SMEs and the Connected 
Supply Chain
SMEs and the Connected 
Supply Chain
SMEs and the Connected 
Supply Chain
SMEs and the Connected

Supply Chain
SMEs and

the Connected
Supply Chain

People have been talking about the connected supply chain for a long time now. So long in fact, that you could be forgiven for thinking the practice is commonplace. After all, everyone agrees there are cost, productivity and efficiency benefits to be gained by connecting a manufacturer with their distributor and end customer, so they all know where product is up to at any point in time. And with all the stories in the media about the Internet of Things making it easier to capture information at every point from the factory to the warehouse and beyond, surely everyone must be taking full advantage of the opportunities?

In reality there’s a huge divide between the practices of the largest manufacturing or third party logistics (3PL) enterprises and their smaller peers. Many of the tools and technologies required to connect the supply chain have historically only been available in complex, tier one-style software solutions that cost millions of dollars to deploy. And that has left Australia’s small-to-medium sized manufacturers and 3PLs out in the cold.

Fortunately the situation is changing. Connecting to partners along the supply chain has become a practical possibility for any sized organisation, thanks to the automation afforded by combining modern warehousing and EDI systems along with scanning solutions capable of working with the growing range of mobile devices.

The idea that EDI could be a game changer often surprises people because it has been around for so many years. But in that time, it has become a mainstay of the industry. The breadth and duration of its uptake across small and large organisations has encouraged software vendors to build new tools and to give customers more control over their EDI experience. As a result these days, with the help of visual mapping functionality, it is possible for users to develop their own EDI schemas.
 

HOW THE CONNECTIONS MAKE FOR SMOOTH ORDERING

The benefits of using these technologies to connect supply chain partners can be seen in the automation of processes, the corresponding reduction in administrative work, minimised opportunities for manual errors and the improved flow of information across multiple organisations.

Take the example of a distributor who places an order with a 3PL via an EDI system. The EDI software automatically acknowledges receipt of the order and confirms the stock is there without any need for human intervention. Next, as 3PL staff pick, scan and pass the stock through despatch, more notifications are sent to advise the distributor – and perhaps their end customer – that the goods are now in transit.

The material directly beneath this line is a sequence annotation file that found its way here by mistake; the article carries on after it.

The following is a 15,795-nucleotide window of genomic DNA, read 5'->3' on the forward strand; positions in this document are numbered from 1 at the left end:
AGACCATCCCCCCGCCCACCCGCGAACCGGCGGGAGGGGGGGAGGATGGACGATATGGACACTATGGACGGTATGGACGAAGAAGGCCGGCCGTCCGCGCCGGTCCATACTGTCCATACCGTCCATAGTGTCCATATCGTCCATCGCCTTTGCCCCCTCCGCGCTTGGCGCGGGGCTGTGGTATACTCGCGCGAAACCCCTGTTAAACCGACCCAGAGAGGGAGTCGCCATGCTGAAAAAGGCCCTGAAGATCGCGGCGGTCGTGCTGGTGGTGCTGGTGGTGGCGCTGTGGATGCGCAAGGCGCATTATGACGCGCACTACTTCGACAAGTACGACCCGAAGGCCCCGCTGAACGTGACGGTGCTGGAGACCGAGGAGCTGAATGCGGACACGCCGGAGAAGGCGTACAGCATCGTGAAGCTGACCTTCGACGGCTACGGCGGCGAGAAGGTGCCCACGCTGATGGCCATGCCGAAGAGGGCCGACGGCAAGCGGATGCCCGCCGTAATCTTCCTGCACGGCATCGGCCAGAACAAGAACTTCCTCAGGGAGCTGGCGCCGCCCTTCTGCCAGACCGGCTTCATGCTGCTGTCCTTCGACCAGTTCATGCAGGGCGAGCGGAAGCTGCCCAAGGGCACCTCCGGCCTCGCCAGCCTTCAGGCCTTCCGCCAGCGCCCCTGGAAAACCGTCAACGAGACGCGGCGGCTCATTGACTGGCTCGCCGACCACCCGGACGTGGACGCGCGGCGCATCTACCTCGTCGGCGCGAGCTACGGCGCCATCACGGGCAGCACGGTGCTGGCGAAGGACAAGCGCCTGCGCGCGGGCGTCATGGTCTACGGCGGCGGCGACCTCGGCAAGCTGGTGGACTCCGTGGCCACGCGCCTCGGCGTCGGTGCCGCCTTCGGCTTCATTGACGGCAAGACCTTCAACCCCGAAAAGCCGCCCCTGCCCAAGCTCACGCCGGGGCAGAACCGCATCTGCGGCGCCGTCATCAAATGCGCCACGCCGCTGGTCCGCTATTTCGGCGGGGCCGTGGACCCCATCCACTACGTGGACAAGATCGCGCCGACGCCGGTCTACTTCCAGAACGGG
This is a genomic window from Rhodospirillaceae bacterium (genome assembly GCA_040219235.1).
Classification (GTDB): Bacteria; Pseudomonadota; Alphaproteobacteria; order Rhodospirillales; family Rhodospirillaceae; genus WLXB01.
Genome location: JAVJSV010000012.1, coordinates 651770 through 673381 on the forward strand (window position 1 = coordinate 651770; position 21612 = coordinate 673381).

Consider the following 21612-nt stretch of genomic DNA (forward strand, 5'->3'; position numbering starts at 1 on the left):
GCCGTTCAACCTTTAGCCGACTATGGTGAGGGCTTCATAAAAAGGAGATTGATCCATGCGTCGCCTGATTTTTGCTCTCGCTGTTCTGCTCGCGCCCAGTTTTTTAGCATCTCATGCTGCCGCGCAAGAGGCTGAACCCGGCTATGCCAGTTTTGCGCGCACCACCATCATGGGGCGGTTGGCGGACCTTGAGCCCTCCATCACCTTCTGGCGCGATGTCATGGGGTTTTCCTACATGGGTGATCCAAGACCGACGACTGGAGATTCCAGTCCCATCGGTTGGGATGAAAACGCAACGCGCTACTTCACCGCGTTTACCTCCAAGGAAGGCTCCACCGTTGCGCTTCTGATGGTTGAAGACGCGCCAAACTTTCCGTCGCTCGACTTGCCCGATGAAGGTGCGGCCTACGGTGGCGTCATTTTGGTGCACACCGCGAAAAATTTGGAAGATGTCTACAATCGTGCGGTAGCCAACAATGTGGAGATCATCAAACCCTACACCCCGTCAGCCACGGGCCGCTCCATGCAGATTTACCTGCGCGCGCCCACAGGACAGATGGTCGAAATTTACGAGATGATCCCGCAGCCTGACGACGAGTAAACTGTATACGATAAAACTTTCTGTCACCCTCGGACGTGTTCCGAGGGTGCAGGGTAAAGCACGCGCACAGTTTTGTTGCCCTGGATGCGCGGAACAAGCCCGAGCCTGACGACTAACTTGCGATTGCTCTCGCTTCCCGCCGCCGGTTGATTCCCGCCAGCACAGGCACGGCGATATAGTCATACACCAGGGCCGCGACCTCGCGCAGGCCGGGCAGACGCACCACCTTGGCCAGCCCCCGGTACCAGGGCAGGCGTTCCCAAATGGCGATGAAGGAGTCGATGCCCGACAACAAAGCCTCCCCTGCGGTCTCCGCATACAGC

In this fully automated process, acknowledgements connect all parties, from order to pick, from job generated to despatch to final delivery. The only manual process or human intervention required is the physical movement of stock.

Importantly, advanced functionality within the warehousing system enables the 3PL to build reports on critical topics such as stock levels on hand. They can also provide forecasting information by incorporating data regarding minimum and maximum required stock levels. All of these reports can be scheduled to run at stipulated intervals and automatically emailed to keep the manufacturer, distributor and customer up to date at all times.

What is clear in this process is that the warehouse, the EDI system and scanning are key to both the beneficial automation and to connecting all parties. Almost all the activities that need to be documented and all the work flow processes originate or pass through the warehouse management system at some point in time. This includes stock being received into the warehouse, receipt of orders, picking, despatch and manifesting onto the truck.

The only significant part of the flow that occurs outside the warehouse system is when the goods finally arrive at the distributor’s premises and the recipient signs on glass to acknowledge receipt of goods.
 

CHANGING THE COMPETITIVE ENVIRONMENT

The connectivity described in the above example is not unusual today. Among the organisations I regularly deal with are companies of just 50 employees who are using a connected supply chain to successfully compete with organisations of 2000 staff. The smaller company’s advantage comes from the agility of size, good warehousing practices, smart use of scanning and automation, proactive reporting and integration with a reliable EDI engine.

These organisations shine because their choice of technologies supports and connects all partners, improving communication, collaboration, forecasting and planning up and down the supply chain.

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